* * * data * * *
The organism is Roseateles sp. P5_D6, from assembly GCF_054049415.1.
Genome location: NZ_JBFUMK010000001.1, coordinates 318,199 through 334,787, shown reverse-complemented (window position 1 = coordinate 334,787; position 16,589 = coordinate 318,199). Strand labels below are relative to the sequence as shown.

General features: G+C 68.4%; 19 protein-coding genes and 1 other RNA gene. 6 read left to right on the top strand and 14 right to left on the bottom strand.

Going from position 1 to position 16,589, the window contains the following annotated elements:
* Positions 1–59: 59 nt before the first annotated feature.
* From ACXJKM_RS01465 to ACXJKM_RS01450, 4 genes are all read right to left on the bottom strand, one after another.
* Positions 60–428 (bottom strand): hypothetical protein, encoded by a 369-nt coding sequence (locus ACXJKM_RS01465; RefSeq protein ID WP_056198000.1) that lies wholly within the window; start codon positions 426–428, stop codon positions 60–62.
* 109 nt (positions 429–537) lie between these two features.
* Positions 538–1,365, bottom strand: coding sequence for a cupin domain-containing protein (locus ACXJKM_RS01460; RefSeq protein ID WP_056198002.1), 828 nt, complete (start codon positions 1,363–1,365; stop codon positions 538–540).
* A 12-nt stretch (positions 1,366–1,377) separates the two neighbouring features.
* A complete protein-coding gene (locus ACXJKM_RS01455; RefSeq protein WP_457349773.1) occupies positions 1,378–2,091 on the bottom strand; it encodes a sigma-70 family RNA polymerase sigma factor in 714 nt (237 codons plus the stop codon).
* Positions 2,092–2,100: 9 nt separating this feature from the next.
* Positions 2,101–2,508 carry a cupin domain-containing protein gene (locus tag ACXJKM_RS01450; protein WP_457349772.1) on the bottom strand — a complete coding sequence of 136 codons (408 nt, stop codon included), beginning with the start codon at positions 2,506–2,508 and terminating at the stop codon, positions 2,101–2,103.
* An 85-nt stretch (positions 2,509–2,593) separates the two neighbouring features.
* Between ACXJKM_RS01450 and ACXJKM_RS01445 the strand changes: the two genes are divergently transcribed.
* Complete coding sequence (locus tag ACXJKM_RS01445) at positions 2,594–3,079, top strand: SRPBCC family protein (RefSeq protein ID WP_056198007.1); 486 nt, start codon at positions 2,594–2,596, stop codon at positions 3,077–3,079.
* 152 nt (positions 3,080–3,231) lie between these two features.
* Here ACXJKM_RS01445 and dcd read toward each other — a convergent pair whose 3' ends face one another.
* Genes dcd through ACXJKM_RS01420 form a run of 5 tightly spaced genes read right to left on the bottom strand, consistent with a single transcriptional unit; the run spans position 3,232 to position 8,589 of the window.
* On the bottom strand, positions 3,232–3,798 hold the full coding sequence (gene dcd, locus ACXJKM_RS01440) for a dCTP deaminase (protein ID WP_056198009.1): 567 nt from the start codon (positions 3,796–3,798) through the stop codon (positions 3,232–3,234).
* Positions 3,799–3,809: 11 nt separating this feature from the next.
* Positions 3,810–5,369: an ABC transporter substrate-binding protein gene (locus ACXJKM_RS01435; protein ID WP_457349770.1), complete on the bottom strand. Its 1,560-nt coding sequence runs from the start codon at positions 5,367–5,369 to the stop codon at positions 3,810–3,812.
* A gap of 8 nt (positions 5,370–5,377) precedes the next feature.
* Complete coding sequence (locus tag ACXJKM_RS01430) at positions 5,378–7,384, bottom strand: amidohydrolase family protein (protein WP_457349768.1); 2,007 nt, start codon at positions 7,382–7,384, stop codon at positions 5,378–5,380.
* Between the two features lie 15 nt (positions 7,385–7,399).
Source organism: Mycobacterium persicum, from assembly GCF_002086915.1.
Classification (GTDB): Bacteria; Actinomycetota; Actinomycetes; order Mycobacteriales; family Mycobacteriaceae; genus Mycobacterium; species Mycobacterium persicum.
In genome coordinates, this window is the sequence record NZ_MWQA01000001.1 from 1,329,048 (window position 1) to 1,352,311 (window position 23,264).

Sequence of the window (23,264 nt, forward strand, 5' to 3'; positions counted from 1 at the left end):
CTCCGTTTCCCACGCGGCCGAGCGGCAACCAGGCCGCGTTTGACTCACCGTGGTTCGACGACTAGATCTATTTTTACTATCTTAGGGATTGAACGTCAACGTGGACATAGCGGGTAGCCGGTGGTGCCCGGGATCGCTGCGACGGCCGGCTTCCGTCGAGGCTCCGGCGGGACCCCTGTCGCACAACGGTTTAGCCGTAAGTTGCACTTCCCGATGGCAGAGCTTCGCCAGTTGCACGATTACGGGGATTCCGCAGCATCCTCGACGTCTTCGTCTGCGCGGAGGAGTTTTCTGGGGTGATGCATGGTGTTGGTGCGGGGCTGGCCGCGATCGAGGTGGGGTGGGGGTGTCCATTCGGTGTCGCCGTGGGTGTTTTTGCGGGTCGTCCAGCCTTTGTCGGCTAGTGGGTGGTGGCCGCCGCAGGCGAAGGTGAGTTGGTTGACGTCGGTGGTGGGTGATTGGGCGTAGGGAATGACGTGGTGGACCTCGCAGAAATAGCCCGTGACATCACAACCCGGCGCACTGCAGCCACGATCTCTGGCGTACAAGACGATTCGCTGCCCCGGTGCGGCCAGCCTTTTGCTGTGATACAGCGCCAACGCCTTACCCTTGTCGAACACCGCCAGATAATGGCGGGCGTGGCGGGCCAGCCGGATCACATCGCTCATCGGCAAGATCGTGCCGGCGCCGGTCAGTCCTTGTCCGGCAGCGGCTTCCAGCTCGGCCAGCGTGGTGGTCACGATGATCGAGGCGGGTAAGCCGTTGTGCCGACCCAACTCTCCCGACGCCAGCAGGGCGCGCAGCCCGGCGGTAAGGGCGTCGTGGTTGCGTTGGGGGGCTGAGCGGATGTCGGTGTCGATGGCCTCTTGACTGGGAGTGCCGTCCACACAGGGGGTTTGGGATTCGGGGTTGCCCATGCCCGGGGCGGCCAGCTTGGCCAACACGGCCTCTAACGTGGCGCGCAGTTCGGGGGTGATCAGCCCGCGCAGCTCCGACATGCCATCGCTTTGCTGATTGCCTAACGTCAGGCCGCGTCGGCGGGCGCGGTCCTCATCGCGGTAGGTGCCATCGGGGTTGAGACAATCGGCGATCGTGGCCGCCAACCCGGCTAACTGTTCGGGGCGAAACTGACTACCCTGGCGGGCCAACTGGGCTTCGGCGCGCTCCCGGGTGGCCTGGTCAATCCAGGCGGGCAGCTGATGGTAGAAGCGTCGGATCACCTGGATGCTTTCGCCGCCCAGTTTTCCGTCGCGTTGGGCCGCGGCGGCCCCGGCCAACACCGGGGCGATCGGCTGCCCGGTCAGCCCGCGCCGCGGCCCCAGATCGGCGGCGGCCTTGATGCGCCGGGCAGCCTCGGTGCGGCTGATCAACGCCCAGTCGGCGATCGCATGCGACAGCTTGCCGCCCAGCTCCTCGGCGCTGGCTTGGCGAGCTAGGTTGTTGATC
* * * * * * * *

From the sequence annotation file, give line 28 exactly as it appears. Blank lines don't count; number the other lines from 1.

In genome coordinates, this window is the sequence record NZ_MWQA01000001.1 from 1,329,048 (window position 1) to 1,352,311 (window position 23,264).